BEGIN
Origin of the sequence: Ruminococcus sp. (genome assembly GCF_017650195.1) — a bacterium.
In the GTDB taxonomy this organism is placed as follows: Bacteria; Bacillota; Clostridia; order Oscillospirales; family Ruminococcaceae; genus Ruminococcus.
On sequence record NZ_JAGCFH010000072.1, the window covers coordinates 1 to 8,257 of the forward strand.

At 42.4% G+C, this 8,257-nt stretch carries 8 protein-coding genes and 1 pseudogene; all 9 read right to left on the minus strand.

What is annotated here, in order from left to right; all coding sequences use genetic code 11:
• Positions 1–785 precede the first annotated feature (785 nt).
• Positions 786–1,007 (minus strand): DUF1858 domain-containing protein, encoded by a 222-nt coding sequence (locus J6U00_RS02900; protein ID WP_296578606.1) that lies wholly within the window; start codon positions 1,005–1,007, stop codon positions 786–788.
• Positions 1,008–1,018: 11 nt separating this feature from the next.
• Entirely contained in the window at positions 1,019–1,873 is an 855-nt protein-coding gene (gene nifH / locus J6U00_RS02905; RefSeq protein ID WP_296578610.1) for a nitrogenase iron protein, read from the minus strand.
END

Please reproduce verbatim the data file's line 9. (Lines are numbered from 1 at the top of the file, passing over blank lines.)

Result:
• Entirely contained in the window at positions 1,019–1,873 is an 855-nt protein-coding gene (gene nifH / locus J6U00_RS02905; RefSeq protein ID WP_296578610.1) for a nitrogenase iron protein, read from the minus strand.